Japan unemployment rate eases in January
Japan’s unemployment rate fell sequentially to a better-than-expected 4.9% in January, according to government data published Tuesday.
Unlikely allies in landmark Supreme Court gun case
A gun-control case before the Supreme Court has created some unlikely alliances between liberals and conservatives, over whether states can limit the second amendment right of individuals to bear arms.
REFORMING THE FINANCIAL SYSTEM
Dodd, Corker in talks to put consumer protection agency under Fed’s wing
Senate Banking Committee Chairman Christopher Dodd is considering a proposal offered by a key Republican to set up a new consumer protection division within the Federal Reserve, according to people familiar with the discussions.
Commentary: Why consumers need protection from banks
Consumer protection is at or close to the heart of the financial services reform bill being hammered out in Congress. But will a new agency address the problems consumers face when they deal with banks?
Commentary: How health care sent financial reform to the death panel
Barack Obama surfed into office on a wave of financial panic. A year later, he’s ended up dry but the rest of us are still looking for a life preserver. So, what happened?
Regulation dÃ©jÃ vu on Wall Street
The SEC enacts a new rule limiting short-selling, after finding an even stricter version ineffective in 2007. Money and Investing Deputy Editor Dennis Berman and Mean Street columnist Evan Newmark discuss the shift.
GM recalls 1.3 million compact cars over steering
General Motors Co. joined troubled rival Toyota Motor Corp. with some quality issues of its own on Tuesday. The Detroit-based automotive giant recalled 1.3 million compact cars sold in North America over the past five years due to problems with power-steering functions.
Data show Camry cars not recalled also had problems
Many of Toyota Motor Corp.’s Camry cars built before 2007, which weren’t subject to recalls, have been linked to a comparable number of speed-control problems as recalled Camrys, the New York Times reports on its Web site Tuesday, citing an analysis of government documents.
Beep! Time to take your medicine
A new pill-container top called a “GlowCap” is equipped with a wireless transmitter that notifies patients when it’s time to take their medicine. WSJ’s Anna Mathews explains how it works.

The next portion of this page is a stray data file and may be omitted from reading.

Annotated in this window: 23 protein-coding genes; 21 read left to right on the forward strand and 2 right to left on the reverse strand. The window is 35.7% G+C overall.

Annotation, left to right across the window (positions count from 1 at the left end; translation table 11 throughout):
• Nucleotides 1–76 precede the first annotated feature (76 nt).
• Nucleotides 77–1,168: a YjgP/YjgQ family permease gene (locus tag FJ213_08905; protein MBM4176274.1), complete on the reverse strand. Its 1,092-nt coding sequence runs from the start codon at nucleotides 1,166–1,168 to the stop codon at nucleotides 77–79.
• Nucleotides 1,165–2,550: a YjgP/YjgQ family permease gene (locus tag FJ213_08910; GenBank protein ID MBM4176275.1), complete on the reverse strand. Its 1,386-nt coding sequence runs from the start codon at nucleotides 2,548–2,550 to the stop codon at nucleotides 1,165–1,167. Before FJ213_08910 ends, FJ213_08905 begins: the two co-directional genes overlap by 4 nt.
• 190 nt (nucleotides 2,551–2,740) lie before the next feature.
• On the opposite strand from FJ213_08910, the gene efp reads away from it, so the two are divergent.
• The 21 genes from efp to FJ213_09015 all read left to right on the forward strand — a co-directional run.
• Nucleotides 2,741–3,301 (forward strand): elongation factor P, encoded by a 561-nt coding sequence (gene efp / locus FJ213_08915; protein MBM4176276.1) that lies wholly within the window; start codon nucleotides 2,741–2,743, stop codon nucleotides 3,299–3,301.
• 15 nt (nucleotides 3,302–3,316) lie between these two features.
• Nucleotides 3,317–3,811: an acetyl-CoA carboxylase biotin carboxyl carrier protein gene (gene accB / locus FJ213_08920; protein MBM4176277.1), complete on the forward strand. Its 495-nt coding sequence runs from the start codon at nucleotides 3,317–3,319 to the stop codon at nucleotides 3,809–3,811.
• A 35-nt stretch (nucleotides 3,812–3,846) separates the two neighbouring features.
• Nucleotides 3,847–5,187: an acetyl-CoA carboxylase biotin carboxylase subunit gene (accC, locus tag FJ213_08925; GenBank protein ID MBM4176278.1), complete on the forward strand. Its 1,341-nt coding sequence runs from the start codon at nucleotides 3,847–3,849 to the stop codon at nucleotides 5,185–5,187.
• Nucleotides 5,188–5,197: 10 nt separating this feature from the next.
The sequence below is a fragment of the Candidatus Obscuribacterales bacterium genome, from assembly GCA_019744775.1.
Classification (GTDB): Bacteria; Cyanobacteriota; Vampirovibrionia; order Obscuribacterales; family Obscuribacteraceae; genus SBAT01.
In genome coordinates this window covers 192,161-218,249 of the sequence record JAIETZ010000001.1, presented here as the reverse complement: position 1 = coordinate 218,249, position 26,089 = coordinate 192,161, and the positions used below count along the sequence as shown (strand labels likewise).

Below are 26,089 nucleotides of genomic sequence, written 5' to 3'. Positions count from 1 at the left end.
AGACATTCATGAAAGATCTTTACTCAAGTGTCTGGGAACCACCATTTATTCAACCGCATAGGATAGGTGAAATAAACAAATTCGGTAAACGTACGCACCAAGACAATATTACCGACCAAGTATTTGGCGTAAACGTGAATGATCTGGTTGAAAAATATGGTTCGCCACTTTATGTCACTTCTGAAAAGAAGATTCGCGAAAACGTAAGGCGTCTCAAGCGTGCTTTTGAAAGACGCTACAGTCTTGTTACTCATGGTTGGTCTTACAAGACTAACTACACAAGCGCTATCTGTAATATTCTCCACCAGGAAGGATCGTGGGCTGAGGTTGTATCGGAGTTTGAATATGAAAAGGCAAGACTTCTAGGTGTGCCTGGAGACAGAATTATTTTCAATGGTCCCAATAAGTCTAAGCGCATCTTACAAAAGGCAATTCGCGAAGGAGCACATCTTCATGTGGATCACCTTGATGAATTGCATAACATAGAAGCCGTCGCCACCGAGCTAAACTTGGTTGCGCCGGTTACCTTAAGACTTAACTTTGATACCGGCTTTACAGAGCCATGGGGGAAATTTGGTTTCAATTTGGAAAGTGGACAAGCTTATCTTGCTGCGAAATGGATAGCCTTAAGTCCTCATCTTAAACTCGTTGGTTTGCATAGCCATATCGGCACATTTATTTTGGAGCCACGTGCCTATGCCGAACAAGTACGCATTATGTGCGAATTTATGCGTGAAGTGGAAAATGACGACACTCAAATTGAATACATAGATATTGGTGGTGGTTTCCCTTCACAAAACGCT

Apple sues maker of Google phone
Nick Wingfield, Peter Kafka and Stacey Delo discuss Apple’s suit against HTC which makes several Google Inc.-based smart phones, saying the cellphone maker is infringing on 20 patents related to its popular iPhone.
Laptop makers target business users with new designs
Hewlett-Packard’s business computers looked so drab and dull about five years ago that Todd Bradley, then newly-named head of the company’s PC group, compared them to Soviet tanks.
Whole-life insurance, long derided, gets new lease
If you haven’t already, you are likely to hear the pitch soon: Whole-life insurance — the fuddy-duddy stuff your grandparents owned — was a shining star during the financial crisis.
After long decline, dividends on the rise again
After 2009 saw companies slashing or eliminating dividend payouts left and right, many American firms are beginning to cautiously reinstate — or even raise — theirs in this period of assumed recovery.
Country debt may no longer be guarantee for investors: Pimco’s Gross
Bill Gross, manager of the world’s largest mutual fund, believes the debt of some nations may in the future be no better than private debt issued by corporations.
Eight reasons Wall Street loses another 20% this decade
Remember Charlie Ellis’ famous 1975 classic: “Winning the Loser’s Game: Timeless Strategies for Successful Investing?” Like Napoleon Hill’s “Think & Grow Rich,” everyone on Wall Street has read it.
Commentary: Gold timers increasingly see glass half full
Contrarian analysis continues to suggest that gold will face stiff headwinds in coming weeks. This is the same conclusion I reached one month ago, when I last devoted a column to gold market sentiment.
Blue-chip U.S. stocks and emerging markets are analyst’s favorites
Steve Goldberg of Tweddell Goldberg Investment Management says investors should be eyeing blue-chip bargains and emerging markets, and buying mutual funds with solid long-term results and stable management to get the job done.